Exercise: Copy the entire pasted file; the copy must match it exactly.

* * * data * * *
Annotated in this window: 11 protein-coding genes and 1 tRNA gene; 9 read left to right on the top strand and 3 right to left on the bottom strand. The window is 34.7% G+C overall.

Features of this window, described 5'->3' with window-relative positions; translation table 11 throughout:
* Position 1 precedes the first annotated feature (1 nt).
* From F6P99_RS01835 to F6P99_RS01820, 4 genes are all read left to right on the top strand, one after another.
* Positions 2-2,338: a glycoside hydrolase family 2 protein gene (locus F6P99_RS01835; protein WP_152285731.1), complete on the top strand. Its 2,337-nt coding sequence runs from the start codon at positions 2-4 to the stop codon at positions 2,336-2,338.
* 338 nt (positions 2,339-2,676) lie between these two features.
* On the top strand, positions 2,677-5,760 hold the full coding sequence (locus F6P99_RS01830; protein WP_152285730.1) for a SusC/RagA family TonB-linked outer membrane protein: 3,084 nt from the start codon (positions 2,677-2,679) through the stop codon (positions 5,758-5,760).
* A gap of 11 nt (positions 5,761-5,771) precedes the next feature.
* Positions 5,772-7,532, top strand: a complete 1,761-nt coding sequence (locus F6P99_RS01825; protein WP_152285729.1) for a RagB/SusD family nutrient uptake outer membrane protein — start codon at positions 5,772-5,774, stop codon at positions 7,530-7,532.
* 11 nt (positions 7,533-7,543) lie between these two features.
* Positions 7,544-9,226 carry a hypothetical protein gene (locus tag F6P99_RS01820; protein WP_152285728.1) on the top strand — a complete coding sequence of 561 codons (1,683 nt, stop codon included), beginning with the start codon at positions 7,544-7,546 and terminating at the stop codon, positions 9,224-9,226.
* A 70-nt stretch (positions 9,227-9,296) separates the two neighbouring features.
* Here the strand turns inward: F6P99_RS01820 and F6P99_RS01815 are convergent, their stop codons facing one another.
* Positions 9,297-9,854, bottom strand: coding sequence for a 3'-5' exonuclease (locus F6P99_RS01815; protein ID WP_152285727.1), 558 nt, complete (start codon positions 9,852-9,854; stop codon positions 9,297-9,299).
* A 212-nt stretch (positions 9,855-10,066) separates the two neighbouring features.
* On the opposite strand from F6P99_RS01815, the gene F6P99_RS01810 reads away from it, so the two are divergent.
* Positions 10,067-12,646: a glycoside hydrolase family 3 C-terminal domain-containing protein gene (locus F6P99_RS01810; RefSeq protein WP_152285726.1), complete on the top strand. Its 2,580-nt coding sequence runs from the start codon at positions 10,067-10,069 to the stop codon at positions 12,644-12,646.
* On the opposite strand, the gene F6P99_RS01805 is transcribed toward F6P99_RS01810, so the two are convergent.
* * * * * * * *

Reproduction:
Annotated in this window: 11 protein-coding genes and 1 tRNA gene; 9 read left to right on the top strand and 3 right to left on the bottom strand. The window is 34.7% G+C overall.

Features of this window, described 5'->3' with window-relative positions; translation table 11 throughout:
* Position 1 precedes the first annotated feature (1 nt).
* From F6P99_RS01835 to F6P99_RS01820, 4 genes are all read left to right on the top strand, one after another.
* Positions 2-2,338: a glycoside hydrolase family 2 protein gene (locus F6P99_RS01835; protein WP_152285731.1), complete on the top strand. Its 2,337-nt coding sequence runs from the start codon at positions 2-4 to the stop codon at positions 2,336-2,338.
* 338 nt (positions 2,339-2,676) lie between these two features.
* On the top strand, positions 2,677-5,760 hold the full coding sequence (locus F6P99_RS01830; protein WP_152285730.1) for a SusC/RagA family TonB-linked outer membrane protein: 3,084 nt from the start codon (positions 2,677-2,679) through the stop codon (positions 5,758-5,760).
* A gap of 11 nt (positions 5,761-5,771) precedes the next feature.
* Positions 5,772-7,532, top strand: a complete 1,761-nt coding sequence (locus F6P99_RS01825; protein WP_152285729.1) for a RagB/SusD family nutrient uptake outer membrane protein — start codon at positions 5,772-5,774, stop codon at positions 7,530-7,532.
* 11 nt (positions 7,533-7,543) lie between these two features.
* Positions 7,544-9,226 carry a hypothetical protein gene (locus tag F6P99_RS01820; protein WP_152285728.1) on the top strand — a complete coding sequence of 561 codons (1,683 nt, stop codon included), beginning with the start codon at positions 7,544-7,546 and terminating at the stop codon, positions 9,224-9,226.
* A 70-nt stretch (positions 9,227-9,296) separates the two neighbouring features.
* Here the strand turns inward: F6P99_RS01820 and F6P99_RS01815 are convergent, their stop codons facing one another.
* Positions 9,297-9,854, bottom strand: coding sequence for a 3'-5' exonuclease (locus F6P99_RS01815; protein ID WP_152285727.1), 558 nt, complete (start codon positions 9,852-9,854; stop codon positions 9,297-9,299).
* A 212-nt stretch (positions 9,855-10,066) separates the two neighbouring features.
* On the opposite strand from F6P99_RS01815, the gene F6P99_RS01810 reads away from it, so the two are divergent.
* Positions 10,067-12,646: a glycoside hydrolase family 3 C-terminal domain-containing protein gene (locus F6P99_RS01810; RefSeq protein WP_152285726.1), complete on the top strand. Its 2,580-nt coding sequence runs from the start codon at positions 10,067-10,069 to the stop codon at positions 12,644-12,646.
* On the opposite strand, the gene F6P99_RS01805 is transcribed toward F6P99_RS01810, so the two are convergent.